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Lawyer calls for investigation into differences in maternal care across UK

A new report suggests that maternity units are providing 'unexplained' differing care for mothers and babies across Britain

9 November 2017

The recently published National Maternity and Perinatal Audit (NMPA) shows that the vast majority of women in Britain have a safe birth, however, the number of babies requiring additional support and mothers experiencing adverse outcomes such as bleeding and severe tears differ across services.

The Royal College of Obstetricians and Gynaecologists (RCOG) has called for "unwarranted or unexplained" differences to be investigated.

The data was collected from 149 of 155 NHS trusts and boards in England, Wales and Scotland. It covered approximately 92% of births between April 2015 and March 2016; reviewing 696,738 births in total.

The audit showed that 3.5% of women sustained third or fourth degree perineal tears during vaginal births. However, this figure ranged from 0.6% to 6.5% across maternity services.

While hospitals in Britain reported that 0.2% of babies in Britain required additional support in the minutes after they were born, some recorded figures as low as 0.3% and others as high as 3.5%. In England and Wales, 2.7% of women giving birth experienced a major haemorrhage.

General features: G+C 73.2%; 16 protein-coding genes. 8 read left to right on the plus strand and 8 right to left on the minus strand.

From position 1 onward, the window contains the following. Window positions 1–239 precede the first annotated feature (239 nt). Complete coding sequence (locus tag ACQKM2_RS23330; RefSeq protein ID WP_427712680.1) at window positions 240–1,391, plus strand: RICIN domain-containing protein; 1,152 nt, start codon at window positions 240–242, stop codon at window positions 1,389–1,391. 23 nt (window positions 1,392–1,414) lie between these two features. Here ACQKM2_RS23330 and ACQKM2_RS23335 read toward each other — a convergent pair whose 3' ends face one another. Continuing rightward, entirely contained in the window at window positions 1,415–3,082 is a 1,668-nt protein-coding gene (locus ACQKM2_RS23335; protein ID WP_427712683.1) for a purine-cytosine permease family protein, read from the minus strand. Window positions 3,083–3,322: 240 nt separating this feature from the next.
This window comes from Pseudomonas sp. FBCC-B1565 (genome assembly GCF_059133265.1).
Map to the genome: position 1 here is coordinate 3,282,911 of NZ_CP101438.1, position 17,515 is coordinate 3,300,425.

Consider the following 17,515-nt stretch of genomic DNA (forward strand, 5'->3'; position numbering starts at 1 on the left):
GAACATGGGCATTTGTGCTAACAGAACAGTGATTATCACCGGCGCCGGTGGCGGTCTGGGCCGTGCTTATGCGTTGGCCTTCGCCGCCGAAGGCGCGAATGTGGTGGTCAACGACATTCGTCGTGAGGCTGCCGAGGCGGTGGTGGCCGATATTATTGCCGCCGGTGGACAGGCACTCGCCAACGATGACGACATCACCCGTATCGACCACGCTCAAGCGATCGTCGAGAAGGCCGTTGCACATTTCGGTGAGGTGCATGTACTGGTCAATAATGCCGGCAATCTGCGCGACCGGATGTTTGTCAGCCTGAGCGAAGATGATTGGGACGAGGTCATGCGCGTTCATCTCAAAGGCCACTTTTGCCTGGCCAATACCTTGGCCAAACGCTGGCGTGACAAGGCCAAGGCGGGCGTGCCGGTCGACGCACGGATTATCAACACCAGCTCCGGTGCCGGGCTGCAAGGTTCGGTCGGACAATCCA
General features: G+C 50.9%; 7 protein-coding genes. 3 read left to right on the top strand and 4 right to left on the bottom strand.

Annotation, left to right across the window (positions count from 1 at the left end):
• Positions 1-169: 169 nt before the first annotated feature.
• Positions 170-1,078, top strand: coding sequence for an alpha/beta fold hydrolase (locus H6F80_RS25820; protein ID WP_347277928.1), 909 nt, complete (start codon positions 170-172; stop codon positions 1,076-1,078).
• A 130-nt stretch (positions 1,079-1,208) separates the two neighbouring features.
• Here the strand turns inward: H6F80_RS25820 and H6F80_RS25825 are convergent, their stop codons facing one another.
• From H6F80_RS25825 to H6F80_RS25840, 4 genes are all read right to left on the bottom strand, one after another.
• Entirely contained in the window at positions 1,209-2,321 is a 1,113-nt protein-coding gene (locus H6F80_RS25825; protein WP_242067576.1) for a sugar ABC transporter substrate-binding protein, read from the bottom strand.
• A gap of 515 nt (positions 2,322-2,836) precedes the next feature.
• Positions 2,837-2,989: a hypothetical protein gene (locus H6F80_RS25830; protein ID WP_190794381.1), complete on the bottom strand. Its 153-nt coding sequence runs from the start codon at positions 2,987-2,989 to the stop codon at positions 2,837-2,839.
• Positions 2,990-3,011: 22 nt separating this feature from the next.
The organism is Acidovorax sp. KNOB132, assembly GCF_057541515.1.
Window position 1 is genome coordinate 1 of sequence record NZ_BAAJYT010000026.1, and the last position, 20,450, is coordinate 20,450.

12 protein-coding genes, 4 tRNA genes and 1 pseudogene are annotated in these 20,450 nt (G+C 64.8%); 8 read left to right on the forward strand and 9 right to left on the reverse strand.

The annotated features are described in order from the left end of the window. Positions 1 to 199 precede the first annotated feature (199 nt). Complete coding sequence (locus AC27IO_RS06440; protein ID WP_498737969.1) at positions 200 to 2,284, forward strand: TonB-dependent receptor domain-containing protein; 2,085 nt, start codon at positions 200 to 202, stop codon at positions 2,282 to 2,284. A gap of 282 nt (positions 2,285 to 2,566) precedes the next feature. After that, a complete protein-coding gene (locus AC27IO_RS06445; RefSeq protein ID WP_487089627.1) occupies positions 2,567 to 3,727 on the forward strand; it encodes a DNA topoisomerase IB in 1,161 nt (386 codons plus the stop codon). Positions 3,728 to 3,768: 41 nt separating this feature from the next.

This figure ranged from 1.1% to 5.6% of women across services in the two countries.

Sanja Strkljevic from the medical negligence team at law firm Leigh Day has joined the calls for closer inspection of the figures.

“It is clear that if the wide differences in the care that women and babies receive are dependent on the hospital in which they are treated, then the reasons need to be unearthed and tackled.

“Acting on this report is essential for patient safety in the future.”

Professor Lesley Regan, president of the RCOG, said:

"While the UK is a safe place for women giving birth, this report shows variation in care and outcomes for women and babies in maternity services in Britain.

"Some variation is expected and can drive new improvements, but unwarranted or unexplained variation requires investigation.

"We urge all maternity units to examine their own results and those of their neighbours both to identify role models and to drive quality improvement locally.”

The NMPA was commissioned by the Healthcare Quality Improvement Partnership on behalf of NHS England, the Welsh government and the Health Department of the Scottish government. It is a collaboration between RCOG, the Royal College of Midwives, the Royal College of Paediatrics and Child Health and the LSHTM.

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